As the parliament started its weekly session today and is preparing for tomorrow’s vote on Janez Janša’s PM bid, the soon-to-be-ex foreign minister Miro Cerar announced he is leaving the SMC, the party that he formed back in 2014 and that for a while bore his name.
In a strongly-worded statement Cerar said this is no longer his party, nor is this the party he formed and added it had lost all credibility. Taking a direct swipe at the party’s MPs, he said that they “forgot who elected them“.
It will come as a shock to exactly no-one that Cerar is no longer slated to take over as Speaker.
Thus, Miro Cerar’s foray into politics seems to be coming to a close. He indicated that even if he were to return to the parliament as an MP, he would do so only temporarily, while he coordinates his return to the Ljubljana Faculty of Law.
The layers to Cerar’s jumping SMC ship are many.
First and foremost, the symbolic act of the party founder and -as of late- honorary president leaving the firm is devastating. For Cerar, for the SMC, and for its current leader Zdravko Počivalšek.
For Cerar, the fact that despite a record-breaking victory in 2014, avoiding a complete rout in 2018, and landing a prestigious gig in the outgoing Šarec government, he is basically admitting defeat and exiting the stage.
The new party leader Zdravko Počivalšek can’t be too happy with this turn of events, either. He floated the idea of Cerar taking over as Speaker, no doubt in an attempt to appease those party members who are none too happy with SMC joining the Janša and to add legitimacy to a politically questionable move.
This has now fallen through and while one can argue that SMC made a complete transition from the Cerar to the Počivalšek era and is now arguably a centre-right party , it also severed all ties with the roots of its success, casting its future even more in doubt. The fact that, like Cerar, Počivalšek doesn’t really ooze charisma, doesn’t help.
On another level however, Cerar’s move doesn’t dramatically change the calculus for tomorrow’s vote on Janez Janša’s premiership. The Glorious Leader is still poised to be confirmed as PM with about 50 votes.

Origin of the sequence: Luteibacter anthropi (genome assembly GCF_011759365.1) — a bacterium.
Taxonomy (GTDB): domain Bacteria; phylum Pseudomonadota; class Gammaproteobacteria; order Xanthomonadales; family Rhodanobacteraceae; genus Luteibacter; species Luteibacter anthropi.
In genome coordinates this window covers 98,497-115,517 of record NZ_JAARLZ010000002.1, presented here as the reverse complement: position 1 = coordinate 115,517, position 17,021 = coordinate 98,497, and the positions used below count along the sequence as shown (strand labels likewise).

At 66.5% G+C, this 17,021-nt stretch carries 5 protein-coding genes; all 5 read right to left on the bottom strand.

The caveat here, of course is that the vote is by secret ballot and that Janša cannot really be sure of the outcome until the results are in.
Cerar today came on really strong in chastising those SMC MPs (that is, the entire parliamentary group bar one) who opted to support Janša’s coalition and made a thinly veiled attempt at inciting rebellion within the MPs’ ranks. But as that is likely to produce zero result, the former SMC leader openly called for membership to leave the party en masse if, or rather when, the SMC MPs cast their votes in Janša’s favour. It remains to be seen whether the move gets any traction whatsoever.
Interestingly enough, and as a sidenote, Alenka Bratušek’s SAB parliamentary group decided not to partake in the vote at all. This is following some noises SAM MP Marko Bandelli made in favour of a Janša government which prompted many a speculation that he is going to cross the aisle. Officially, SAB wants to make sure there is no speculation of one of theirs supporting Janša, but just as likely they reached an internal compromise to make sure not one of their supports Janša (even if it means not voting against).
At any rate, the one person who can arguably be happy with this turn of events is Jani Möderndorfer.
The SMC MP who replaced Cerar was the only one against joining Janša’s coalition. As per pengovsky’s last post:
(…) if Cerar decides to return to parliament as an MP, he will oust Jani Moderndorfer who was his replacement MP and whom pengovsky once dubbed The Great Survivor of Slovenian politics. I guess his number is about to come up, although he may yet live to see another day should Cerar decide that he will not be mixing with the parliamentary plebs.
The Great Survivor apparently is about to get an extended lease on his political life. At the very least, he gets to decide how and when to call it quits.
Which, in this day and age, can be considered a luxury.